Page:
Fall on Ice, Placed No Protection, Alaska, Chugach State Park
FALL ON ICE, PLACED NO PROTECTION
Alaska, Chugach State Park
On April 21, John M. “Mickey” Hill (30) and Charles Head were climbing on “Ripple” a 200-foot vertical frozen waterfall (70°-90°) located in the Eklutna River Canyon. Mickey had led out some 30 feet up a 90-degree curtain from a belay stance approximately 55 feet up the falls when he began to have apparent trouble. As he approached the top of the curtain, his axe placements came with increased difficulty in the brittle ice conditions; the rope became caught up on his left foot. He freed his foot with a few frustrated shakes and attempted another step upward when his crampons cut out entirely. The axe placements failed and he fell backward. No protection had been placed. He fell free, head first for 30 feet where he struck a glancing blow on the belay ledge, fell an additional 15 feet to a four-foot ice ledge, landing on his head and right shoulder. The force of the fall slammed him, head first, into the rock wall on the right-hand side of the ledge. Hill was knocked unconscious and remained immobile. Charlie Head, on belay, had hauled in any extra rope and was secure in his belay stance. Rangers Pete Panarese and Dan Hourihan of Chugach State Park observed the fall from below while awaiting their turn on the waterfall. Head was advised to tie Hill off, rappel down, clear the airway (the victim’s silence had been replaced by a hoarse rasping), and assess his overall condition. Hourihan left to alert medical and manpower assistance. Panarese climbed the 40 feet to the ice ledge. Hill was still unconscious, but struggling and had to be restrained while being treated by Panarese. After securing the victim to the ice with Head’s help, Panarese surveyed his condition, and found no evidence of fractures, bleeding, swelling, ear, nose or eye damage, pupil dilation or abnormal pulse. Hill began to incoherently complain of stomach pain. Panarese made the decision to move Hill to safety by lowering him. Head climbed back to the belay stance and retied ropes for the lowering operation. Hypothermia compounded by shock was the greatest threat to Hill at this time and the ice ledge did not provide room for moving Hill to insulate and comfort him. Head lowered Hill to the surface of the frozen river with Panarese acting as barrel man to keep him upright. He was then laid on all available packs and equipment and resurveyed by Panarese. He was incoherent, shivering, and his eyes would not open at the same time. All efforts were focused upon stabilizing the hypothermia slide.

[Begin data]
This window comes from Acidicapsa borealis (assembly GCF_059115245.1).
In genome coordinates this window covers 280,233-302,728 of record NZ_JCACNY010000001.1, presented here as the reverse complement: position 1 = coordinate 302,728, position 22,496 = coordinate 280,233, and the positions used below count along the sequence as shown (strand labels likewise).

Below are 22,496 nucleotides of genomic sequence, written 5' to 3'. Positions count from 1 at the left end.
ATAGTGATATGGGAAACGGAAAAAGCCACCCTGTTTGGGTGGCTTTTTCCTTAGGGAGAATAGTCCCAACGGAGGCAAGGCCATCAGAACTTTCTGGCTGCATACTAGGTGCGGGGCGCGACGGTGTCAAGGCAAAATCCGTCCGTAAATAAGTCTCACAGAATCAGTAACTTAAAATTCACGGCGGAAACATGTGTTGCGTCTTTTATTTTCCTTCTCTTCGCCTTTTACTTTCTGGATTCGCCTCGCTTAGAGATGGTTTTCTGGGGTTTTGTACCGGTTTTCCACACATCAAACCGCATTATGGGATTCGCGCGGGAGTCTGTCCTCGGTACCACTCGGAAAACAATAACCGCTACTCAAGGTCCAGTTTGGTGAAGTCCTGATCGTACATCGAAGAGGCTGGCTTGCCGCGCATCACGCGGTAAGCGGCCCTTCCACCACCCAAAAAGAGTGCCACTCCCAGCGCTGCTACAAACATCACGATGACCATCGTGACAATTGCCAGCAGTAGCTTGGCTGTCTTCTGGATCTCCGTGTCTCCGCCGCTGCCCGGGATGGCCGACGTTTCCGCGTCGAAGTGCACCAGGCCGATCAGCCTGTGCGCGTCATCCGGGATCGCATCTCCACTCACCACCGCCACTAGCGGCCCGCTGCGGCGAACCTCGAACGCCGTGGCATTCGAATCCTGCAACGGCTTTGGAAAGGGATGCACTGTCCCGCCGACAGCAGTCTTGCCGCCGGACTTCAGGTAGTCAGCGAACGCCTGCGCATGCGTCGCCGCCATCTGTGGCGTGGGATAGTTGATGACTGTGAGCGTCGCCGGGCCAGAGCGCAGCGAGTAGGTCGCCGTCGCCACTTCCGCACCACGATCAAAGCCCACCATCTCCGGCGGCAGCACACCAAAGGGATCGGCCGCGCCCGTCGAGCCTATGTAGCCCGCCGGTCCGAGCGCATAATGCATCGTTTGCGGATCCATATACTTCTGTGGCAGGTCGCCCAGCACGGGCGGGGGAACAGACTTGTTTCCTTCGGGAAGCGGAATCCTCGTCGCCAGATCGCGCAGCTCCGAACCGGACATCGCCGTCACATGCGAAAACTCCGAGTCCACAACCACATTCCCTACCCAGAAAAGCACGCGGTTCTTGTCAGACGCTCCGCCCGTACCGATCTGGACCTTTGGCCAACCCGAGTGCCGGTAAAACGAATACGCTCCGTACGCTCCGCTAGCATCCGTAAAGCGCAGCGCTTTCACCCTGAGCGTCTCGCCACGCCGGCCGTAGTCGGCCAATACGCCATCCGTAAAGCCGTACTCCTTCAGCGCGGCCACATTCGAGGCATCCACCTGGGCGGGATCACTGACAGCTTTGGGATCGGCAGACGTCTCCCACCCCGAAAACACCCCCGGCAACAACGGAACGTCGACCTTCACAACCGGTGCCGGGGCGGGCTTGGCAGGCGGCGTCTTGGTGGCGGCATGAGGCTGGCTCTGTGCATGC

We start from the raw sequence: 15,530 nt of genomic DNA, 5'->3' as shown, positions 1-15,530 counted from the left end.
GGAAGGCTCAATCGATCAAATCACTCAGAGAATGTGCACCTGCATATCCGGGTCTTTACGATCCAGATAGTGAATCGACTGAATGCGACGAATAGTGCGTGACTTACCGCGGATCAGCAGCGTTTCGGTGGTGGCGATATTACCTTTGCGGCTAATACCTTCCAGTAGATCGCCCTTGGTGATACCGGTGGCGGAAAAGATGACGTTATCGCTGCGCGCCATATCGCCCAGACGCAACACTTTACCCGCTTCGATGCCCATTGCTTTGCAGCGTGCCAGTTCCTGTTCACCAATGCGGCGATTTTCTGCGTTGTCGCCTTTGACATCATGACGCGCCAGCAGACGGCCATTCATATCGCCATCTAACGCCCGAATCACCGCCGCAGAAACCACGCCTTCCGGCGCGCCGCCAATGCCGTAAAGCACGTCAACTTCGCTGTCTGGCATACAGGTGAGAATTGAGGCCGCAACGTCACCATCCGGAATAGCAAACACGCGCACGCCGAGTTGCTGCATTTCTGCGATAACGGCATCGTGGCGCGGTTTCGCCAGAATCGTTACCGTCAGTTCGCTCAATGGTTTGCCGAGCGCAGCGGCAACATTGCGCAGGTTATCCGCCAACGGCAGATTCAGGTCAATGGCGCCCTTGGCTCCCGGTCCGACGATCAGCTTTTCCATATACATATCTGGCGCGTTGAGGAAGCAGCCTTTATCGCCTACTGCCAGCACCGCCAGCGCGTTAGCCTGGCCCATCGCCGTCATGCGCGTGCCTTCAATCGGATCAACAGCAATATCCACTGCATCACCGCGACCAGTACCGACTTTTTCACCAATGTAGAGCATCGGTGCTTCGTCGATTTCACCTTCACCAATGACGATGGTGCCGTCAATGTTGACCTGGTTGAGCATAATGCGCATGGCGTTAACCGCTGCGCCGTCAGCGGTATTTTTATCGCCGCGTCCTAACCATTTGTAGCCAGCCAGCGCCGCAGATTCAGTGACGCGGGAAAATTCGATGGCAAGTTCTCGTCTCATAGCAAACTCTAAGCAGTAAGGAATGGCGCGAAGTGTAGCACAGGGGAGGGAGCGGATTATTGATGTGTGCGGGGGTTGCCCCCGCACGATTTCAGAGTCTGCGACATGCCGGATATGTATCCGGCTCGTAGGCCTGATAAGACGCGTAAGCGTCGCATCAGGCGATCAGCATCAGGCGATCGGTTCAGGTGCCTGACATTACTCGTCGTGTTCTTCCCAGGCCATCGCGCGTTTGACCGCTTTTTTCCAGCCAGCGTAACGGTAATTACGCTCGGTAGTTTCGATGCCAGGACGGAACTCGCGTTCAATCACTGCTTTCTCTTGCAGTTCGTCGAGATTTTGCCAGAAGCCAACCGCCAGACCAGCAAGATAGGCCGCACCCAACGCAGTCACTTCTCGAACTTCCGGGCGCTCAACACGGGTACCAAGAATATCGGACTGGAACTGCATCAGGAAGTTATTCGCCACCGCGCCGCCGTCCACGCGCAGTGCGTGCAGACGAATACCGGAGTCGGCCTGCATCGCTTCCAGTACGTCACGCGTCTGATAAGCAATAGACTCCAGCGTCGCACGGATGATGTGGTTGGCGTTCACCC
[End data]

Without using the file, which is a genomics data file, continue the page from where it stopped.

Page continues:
Meanwhile, Hourihan had raced 1½ miles to his vehicle, driven to a nearby telephone and alerted the Alaska State Troopers. He advised them to alert the Rescue Coordination Center (RCC) at Elmendorf Air Force Base to dispatch a helicopter with paramedics on board, an additional vehicular paramedic unit with manpower, and the Chugach State Park Rangers. All units were requested to respond with a Stokes litter, if available, to facilitate first-on-scene deployment. The Thunderbird Falls parking lot was designated as the marshalling area. Units of the Alaska State Troopers, Chugiak Volunteer Fire and Ambulance, and Chugach State Park responded. A communications relay base was established at the parking lot with Ranger Mike Rodak as Coordinator. An EMT II medical team was organized and dispatched; Hourihan, with a Chugiak Volunteer Fireman, a Stokes litter and a State Trooper portable radio, departed for the accident scene. Approximately 1½ hours after the accident, Hourihan and the fireman arrived back at the “Ripple” site. Also at this time, an Air Force HH-3 Helicopter arrived on the scene, but was unable to effect a hoist extraction at that location due to the narrow, steep canyon walls. Hill was carefully secured in the litter and Panarese, Hourihan, Head and Dennis began carrying the 200- pound victim toward the marshalling area.
Some 2½ hours after the fall the party met the ground medical team at the confluence of the Eklutna River and Thunderbird Creek. This was the first area suitable for helicopter utilization and the HH-3 began to circle into position with radio coordination. Hill was becoming increasingly hypothermic and incoherent. The medical team attempted to start him on an I.V. saline solution, but was unsuccessful due to his dropping core temperature. The HH-3 lowered an Air Force paramedic who confirmed the need for immediate evacuation. A litter was lowered, Hill was hoisted away; 2¾ hours after the accident he was admitted to Providence Hospital in Anchorage, where he remained for four days with a serious concussion, some minor cerebral spinal fluid leakage and retrograde amnesia. The HH-3 crew from the 71st Aero-Space Rescue and Recovery Squadron (A.R.R.S.) was credited with a “save” of Hill’s life due to the critical timeliness of the helicopter evacuation. (Source: Rangers P. Panarese and D. Hourihan, Chugach State Park)
Although a strong and capable climber, this was Hill’s first season of technical ice climbing. Perhaps use of protection would have minimized the results of a fall, and averted the “all or nothing” aspects of this type of day climb. Sophisticated ice tools enable strong climbers to quickly ascend beyond their personal learned capabilities and limitations—a knowledge so important in the decision-making process of highly experienced individuals. The “speed” philosophy of ice climbing endorsed by climbers with years of experience and situational know-how should not be confused with the realities and personal unknowns of climbing apprenticeship. Additionally, it should be noted that Hill’s use of a helmet certainly prevented this accident from being much more serious or, possibly, fatal. (Source: Rangers P. Panarese and D. Hourihan, Chugach State Park)